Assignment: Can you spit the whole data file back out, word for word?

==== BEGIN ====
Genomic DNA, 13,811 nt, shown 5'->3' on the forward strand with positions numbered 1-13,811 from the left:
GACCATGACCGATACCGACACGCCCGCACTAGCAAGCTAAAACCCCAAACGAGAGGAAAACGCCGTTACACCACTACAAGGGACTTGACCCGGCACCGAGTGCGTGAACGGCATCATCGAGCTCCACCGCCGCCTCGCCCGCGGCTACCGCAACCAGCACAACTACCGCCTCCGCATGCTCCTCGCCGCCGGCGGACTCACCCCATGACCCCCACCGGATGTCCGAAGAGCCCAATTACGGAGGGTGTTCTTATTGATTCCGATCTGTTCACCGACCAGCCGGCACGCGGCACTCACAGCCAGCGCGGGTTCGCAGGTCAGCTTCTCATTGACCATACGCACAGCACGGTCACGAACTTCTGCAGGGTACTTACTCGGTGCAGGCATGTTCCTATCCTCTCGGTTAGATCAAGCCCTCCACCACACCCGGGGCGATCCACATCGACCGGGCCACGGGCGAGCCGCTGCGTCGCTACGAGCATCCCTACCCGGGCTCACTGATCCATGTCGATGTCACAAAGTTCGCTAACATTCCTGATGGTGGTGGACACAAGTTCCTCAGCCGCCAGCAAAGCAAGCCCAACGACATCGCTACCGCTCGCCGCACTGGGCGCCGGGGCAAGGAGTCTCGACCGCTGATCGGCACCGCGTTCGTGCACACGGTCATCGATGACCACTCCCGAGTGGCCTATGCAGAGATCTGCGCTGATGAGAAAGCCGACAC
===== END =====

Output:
Genomic DNA, 13,811 nt, shown 5'->3' on the forward strand with positions numbered 1-13,811 from the left:
GACCATGACCGATACCGACACGCCCGCACTAGCAAGCTAAAACCCCAAACGAGAGGAAAACGCCGTTACACCACTACAAGGGACTTGACCCGGCACCGAGTGCGTGAACGGCATCATCGAGCTCCACCGCCGCCTCGCCCGCGGCTACCGCAACCAGCACAACTACCGCCTCCGCATGCTCCTCGCCGCCGGCGGACTCACCCCATGACCCCCACCGGATGTCCGAAGAGCCCAATTACGGAGGGTGTTCTTATTGATTCCGATCTGTTCACCGACCAGCCGGCACGCGGCACTCACAGCCAGCGCGGGTTCGCAGGTCAGCTTCTCATTGACCATACGCACAGCACGGTCACGAACTTCTGCAGGGTACTTACTCGGTGCAGGCATGTTCCTATCCTCTCGGTTAGATCAAGCCCTCCACCACACCCGGGGCGATCCACATCGACCGGGCCACGGGCGAGCCGCTGCGTCGCTACGAGCATCCCTACCCGGGCTCACTGATCCATGTCGATGTCACAAAGTTCGCTAACATTCCTGATGGTGGTGGACACAAGTTCCTCAGCCGCCAGCAAAGCAAGCCCAACGACATCGCTACCGCTCGCCGCACTGGGCGCCGGGGCAAGGAGTCTCGACCGCTGATCGGCACCGCGTTCGTGCACACGGTCATCGATGACCACTCCCGAGTGGCCTATGCAGAGATCTGCGCTGATGAGAAAGCCGACAC